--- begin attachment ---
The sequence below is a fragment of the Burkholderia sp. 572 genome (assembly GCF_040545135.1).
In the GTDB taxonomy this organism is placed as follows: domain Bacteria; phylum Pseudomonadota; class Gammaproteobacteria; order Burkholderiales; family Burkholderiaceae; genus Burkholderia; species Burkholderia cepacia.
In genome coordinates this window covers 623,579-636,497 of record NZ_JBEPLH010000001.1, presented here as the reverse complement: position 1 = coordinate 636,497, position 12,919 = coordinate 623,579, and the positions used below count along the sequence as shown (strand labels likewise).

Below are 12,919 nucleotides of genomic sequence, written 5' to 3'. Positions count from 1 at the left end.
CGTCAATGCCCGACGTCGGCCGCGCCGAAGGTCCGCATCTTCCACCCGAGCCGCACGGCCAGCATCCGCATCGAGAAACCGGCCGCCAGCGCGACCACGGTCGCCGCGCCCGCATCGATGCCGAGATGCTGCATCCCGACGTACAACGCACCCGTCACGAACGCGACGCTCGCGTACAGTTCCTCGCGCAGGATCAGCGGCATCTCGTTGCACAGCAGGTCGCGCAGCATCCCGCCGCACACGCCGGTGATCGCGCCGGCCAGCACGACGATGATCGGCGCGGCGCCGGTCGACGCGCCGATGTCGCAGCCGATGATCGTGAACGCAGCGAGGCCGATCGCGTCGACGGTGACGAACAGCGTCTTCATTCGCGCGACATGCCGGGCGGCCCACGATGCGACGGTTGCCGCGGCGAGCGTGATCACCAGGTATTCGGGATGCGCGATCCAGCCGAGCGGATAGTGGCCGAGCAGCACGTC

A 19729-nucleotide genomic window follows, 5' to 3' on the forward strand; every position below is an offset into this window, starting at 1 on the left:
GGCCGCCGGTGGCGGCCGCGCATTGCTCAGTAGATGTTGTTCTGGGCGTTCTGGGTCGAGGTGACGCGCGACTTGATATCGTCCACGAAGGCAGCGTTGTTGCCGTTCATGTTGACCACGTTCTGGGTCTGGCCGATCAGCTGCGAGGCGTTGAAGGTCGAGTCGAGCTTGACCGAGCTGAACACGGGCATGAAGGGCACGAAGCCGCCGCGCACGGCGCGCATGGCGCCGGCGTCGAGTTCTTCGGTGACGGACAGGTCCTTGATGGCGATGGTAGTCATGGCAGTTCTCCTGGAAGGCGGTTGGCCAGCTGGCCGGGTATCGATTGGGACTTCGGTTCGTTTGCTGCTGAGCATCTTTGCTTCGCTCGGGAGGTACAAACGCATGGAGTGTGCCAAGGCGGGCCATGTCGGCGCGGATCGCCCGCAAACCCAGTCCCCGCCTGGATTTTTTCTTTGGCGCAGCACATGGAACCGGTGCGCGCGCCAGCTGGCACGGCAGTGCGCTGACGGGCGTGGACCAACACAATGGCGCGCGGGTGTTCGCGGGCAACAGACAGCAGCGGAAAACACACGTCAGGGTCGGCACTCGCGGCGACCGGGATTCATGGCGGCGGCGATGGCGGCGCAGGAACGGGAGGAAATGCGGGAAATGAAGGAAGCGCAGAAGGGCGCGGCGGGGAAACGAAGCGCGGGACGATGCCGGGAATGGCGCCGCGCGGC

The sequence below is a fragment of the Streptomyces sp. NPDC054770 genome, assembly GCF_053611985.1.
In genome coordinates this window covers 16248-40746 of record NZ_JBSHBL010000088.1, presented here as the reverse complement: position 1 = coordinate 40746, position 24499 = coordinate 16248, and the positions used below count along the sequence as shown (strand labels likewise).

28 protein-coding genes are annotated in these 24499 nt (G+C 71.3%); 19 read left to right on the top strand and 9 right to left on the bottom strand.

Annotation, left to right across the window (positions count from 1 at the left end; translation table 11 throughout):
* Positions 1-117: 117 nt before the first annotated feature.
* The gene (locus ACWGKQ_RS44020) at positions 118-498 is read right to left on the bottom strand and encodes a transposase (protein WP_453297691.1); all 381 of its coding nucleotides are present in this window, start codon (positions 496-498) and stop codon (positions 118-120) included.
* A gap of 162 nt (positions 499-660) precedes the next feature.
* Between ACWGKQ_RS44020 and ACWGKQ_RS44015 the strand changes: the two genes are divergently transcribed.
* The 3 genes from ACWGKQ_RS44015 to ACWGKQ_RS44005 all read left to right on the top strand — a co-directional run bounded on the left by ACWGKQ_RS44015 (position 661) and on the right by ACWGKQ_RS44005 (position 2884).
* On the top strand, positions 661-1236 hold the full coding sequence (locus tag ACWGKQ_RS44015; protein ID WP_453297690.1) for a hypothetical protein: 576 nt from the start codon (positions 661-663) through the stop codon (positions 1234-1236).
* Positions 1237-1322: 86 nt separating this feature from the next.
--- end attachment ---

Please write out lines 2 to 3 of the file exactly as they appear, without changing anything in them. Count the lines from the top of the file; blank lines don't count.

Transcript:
In the GTDB taxonomy this organism is placed as follows: domain Bacteria; phylum Pseudomonadota; class Gammaproteobacteria; order Burkholderiales; family Burkholderiaceae; genus Burkholderia; species Burkholderia cepacia.
In genome coordinates this window covers 623,579-636,497 of record NZ_JBEPLH010000001.1, presented here as the reverse complement: position 1 = coordinate 636,497, position 12,919 = coordinate 623,579, and the positions used below count along the sequence as shown (strand labels likewise).